For long-term supply roles – more than six weeks – you can expect to earn more. However, as mentioned above, this does tend to include greater responsibility.
This is a general guide for long-term supply teacher daily rates:
|Main pay scale
||All other areas (England and Wales)
Rates for longer-term supply should mirror the main teacher pay scales. Agency Workers' Regulations (AWR) apply after 12 consecutive weeks granting a supply teacher the same pay and conditions as someone in that role permanently.
Heather Mitchell, an employment lawyer at Browne Jacobson who specialises in the education sector, said that if a supply teacher was not paid pay parity after 12 weeks, they would be entitled to make a claim.
"The agency worker is likely to be able to bring a claim for detriment under the Agency Worker Regulations," Mitchell explained. "This would include compensation payable to the worker taking into account financial loss suffered."
Can you increase your daily rate?
One common supply query is how a teacher can increase their daily rate.
Tes forum user Pepper5 said that by taking on additional responsibilities, you should expect a higher rate.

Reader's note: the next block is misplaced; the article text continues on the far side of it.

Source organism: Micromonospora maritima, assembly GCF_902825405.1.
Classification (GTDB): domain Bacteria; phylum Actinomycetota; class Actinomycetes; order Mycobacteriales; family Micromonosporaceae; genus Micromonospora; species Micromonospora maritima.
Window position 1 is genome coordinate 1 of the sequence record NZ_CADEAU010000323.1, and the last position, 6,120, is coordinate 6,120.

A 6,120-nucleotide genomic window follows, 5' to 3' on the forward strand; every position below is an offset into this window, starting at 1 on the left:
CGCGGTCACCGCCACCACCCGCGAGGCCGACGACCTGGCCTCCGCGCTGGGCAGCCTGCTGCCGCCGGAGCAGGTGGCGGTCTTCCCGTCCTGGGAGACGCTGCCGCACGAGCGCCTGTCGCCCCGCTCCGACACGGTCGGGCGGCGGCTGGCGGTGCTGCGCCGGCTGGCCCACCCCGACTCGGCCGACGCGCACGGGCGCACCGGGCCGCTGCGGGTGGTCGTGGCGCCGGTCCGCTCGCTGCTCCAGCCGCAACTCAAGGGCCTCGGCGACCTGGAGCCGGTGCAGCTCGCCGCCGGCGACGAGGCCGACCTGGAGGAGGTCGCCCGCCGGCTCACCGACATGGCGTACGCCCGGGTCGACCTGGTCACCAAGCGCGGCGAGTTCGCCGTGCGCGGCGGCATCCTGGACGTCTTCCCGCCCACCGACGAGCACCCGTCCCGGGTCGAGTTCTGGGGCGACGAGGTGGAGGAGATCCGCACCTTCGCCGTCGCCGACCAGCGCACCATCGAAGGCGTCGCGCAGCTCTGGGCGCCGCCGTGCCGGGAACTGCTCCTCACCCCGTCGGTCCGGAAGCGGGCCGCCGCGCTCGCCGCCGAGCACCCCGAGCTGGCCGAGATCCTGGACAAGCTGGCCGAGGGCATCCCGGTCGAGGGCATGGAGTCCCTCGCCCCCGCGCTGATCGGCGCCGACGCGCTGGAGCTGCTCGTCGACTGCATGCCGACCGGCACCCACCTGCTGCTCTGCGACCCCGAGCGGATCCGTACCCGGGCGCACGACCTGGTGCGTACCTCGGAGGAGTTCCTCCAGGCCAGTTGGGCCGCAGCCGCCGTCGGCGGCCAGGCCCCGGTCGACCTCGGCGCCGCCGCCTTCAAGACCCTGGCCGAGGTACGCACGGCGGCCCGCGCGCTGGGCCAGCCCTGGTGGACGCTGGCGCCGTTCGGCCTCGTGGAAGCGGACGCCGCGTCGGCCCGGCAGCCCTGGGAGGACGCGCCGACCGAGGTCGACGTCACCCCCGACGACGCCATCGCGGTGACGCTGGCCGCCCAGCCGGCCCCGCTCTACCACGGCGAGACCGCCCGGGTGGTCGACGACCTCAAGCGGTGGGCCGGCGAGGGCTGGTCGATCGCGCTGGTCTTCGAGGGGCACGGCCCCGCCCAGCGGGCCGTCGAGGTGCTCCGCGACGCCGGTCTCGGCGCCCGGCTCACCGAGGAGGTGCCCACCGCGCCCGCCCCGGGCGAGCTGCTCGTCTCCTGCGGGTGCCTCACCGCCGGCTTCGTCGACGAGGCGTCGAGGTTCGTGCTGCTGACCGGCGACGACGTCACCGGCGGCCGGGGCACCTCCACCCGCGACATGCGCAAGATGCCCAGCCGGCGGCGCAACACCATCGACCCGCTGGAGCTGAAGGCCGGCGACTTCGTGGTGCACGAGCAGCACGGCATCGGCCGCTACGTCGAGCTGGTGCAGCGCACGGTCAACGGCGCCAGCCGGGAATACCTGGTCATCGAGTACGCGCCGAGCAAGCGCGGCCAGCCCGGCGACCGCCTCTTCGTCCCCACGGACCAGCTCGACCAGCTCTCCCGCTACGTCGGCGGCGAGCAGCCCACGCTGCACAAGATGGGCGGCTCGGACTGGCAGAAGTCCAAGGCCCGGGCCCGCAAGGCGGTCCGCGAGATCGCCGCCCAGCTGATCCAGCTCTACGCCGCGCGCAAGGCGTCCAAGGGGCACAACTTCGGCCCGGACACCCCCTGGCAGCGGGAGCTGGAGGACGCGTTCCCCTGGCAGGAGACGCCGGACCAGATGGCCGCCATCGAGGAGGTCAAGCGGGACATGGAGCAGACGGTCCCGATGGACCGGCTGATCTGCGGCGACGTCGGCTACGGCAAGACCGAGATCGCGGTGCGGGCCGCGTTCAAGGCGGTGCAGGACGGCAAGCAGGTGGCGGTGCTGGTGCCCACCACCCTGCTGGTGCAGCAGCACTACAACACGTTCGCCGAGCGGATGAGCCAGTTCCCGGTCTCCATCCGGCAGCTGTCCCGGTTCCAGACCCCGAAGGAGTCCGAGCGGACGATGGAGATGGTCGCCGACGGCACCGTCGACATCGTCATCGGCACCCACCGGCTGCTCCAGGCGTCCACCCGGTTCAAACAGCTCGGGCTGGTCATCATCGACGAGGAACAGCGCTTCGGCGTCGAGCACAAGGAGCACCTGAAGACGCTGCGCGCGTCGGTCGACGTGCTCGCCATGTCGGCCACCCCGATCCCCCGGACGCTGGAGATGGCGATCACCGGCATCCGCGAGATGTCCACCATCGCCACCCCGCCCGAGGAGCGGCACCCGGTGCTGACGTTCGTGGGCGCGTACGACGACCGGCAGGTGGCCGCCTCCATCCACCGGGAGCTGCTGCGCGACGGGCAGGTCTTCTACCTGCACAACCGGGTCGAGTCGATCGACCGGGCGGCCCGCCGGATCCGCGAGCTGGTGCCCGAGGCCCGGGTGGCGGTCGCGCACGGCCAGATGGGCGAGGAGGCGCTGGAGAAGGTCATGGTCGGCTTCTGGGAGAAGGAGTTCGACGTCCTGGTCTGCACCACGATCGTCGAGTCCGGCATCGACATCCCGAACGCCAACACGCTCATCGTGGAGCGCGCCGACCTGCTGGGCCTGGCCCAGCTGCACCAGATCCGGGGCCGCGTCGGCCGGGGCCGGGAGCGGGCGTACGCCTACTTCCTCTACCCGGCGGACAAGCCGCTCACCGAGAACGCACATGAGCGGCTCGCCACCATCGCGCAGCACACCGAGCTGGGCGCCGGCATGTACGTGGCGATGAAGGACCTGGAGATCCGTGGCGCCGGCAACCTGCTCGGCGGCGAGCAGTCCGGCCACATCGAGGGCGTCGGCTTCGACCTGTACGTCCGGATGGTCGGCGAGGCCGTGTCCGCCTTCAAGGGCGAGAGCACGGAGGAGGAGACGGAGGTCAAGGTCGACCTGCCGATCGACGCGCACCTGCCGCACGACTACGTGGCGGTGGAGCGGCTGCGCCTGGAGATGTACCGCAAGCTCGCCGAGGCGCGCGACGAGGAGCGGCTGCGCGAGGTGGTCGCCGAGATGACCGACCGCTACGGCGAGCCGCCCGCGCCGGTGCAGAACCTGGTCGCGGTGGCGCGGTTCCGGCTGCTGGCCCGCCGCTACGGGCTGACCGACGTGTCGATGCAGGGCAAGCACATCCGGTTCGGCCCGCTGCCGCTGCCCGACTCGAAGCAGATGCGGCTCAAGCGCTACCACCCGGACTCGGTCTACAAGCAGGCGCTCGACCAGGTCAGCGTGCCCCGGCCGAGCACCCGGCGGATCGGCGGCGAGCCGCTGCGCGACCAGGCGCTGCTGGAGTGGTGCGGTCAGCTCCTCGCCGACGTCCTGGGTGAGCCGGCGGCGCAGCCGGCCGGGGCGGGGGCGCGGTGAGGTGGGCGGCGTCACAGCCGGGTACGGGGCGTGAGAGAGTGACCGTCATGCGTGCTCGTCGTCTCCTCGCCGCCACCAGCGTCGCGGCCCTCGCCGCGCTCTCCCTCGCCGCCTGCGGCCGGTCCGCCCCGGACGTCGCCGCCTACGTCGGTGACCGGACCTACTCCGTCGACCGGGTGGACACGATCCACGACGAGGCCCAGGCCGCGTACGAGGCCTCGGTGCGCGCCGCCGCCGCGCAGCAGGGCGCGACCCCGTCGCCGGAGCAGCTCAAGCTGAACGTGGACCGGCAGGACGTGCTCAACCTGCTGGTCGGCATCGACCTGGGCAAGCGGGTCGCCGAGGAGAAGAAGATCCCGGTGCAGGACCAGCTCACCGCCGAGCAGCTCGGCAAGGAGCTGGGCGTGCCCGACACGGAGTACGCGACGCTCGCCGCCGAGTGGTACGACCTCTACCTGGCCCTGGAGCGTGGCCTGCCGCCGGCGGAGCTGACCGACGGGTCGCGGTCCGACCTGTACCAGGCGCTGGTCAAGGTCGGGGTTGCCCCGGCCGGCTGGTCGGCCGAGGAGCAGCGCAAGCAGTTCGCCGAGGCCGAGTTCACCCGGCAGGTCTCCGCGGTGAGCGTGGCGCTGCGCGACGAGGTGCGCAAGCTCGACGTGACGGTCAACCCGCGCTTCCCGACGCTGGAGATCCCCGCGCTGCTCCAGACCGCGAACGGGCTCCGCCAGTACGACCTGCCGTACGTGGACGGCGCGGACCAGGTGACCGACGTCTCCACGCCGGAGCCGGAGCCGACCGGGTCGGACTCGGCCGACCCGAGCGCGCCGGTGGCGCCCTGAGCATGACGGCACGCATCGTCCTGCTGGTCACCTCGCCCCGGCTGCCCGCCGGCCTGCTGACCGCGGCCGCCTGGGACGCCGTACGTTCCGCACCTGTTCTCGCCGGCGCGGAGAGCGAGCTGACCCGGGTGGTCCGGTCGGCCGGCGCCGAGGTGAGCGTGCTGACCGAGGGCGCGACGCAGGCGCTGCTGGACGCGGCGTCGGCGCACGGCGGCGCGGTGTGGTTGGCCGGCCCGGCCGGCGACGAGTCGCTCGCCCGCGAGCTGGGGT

"A teacher would get more for marking and planning on a long-term assignment. If you are willing to work in challenging academies, you can charge more," she said.
Other factors that affect whether you can negotiate more include the availability (or willingness) of other supply teachers to take the role and what subject you are teaching, Pepper5 added.
"Unless you are teaching a shortage subject, it is very difficult to get more than the going daily rate," she said.
Tes forum-user The-gaffer backed this up: "I think it's based on subject or, more specifically, the demand for that subject vs the availability of people to teach the subject."
This is evidenced by a supply teacher of maths and science who wishes to remain anonymous.
“I have received, for four weeks, £196.20 as a maximum. More normally, I’ve received £195 per day on several occasions. These are all for medium/long-term roles – about seven/eight weeks appears to be usual. There isn’t an average as such, but I would estimate that I’ve managed around £165 per possible working day, including those I’ve been unemployed on."